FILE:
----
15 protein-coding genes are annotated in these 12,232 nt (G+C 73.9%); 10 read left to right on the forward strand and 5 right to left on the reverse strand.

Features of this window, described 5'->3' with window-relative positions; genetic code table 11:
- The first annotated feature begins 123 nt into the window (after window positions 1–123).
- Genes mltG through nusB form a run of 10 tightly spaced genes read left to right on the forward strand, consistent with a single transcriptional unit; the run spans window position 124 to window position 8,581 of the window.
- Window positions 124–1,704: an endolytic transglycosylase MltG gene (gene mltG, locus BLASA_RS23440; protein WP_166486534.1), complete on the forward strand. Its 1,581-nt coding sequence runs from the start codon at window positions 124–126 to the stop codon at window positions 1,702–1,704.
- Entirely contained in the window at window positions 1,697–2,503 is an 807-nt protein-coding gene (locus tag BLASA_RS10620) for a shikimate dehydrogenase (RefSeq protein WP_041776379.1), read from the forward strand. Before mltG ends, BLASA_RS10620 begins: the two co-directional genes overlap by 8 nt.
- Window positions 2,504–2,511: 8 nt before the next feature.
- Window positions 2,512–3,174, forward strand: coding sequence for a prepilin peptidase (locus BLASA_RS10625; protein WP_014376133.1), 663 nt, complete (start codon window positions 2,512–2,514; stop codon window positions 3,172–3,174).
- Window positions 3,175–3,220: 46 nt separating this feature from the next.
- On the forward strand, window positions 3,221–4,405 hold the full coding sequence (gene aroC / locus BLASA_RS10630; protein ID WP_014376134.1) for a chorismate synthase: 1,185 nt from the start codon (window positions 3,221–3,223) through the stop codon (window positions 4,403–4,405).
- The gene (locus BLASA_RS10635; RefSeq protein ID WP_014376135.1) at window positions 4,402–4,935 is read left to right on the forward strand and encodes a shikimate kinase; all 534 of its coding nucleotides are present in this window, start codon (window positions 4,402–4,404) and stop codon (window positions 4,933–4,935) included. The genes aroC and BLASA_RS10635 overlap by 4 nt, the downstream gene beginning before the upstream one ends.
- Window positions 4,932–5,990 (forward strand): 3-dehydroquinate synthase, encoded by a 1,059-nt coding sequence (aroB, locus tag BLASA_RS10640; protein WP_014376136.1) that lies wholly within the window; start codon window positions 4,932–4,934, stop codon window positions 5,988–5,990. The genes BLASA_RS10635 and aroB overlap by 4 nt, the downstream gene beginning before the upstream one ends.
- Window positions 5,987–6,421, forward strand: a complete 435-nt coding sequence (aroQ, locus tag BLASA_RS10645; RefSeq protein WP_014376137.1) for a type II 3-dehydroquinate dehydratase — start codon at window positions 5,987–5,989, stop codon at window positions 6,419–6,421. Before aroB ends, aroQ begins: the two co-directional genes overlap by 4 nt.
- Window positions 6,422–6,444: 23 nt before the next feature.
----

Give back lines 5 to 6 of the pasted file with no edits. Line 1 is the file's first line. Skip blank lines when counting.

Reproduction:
- Window positions 124–1,704: an endolytic transglycosylase MltG gene (gene mltG, locus BLASA_RS23440; protein WP_166486534.1), complete on the forward strand. Its 1,581-nt coding sequence runs from the start codon at window positions 124–126 to the stop codon at window positions 1,702–1,704.
- Entirely contained in the window at window positions 1,697–2,503 is an 807-nt protein-coding gene (locus tag BLASA_RS10620) for a shikimate dehydrogenase (RefSeq protein WP_041776379.1), read from the forward strand. Before mltG ends, BLASA_RS10620 begins: the two co-directional genes overlap by 8 nt.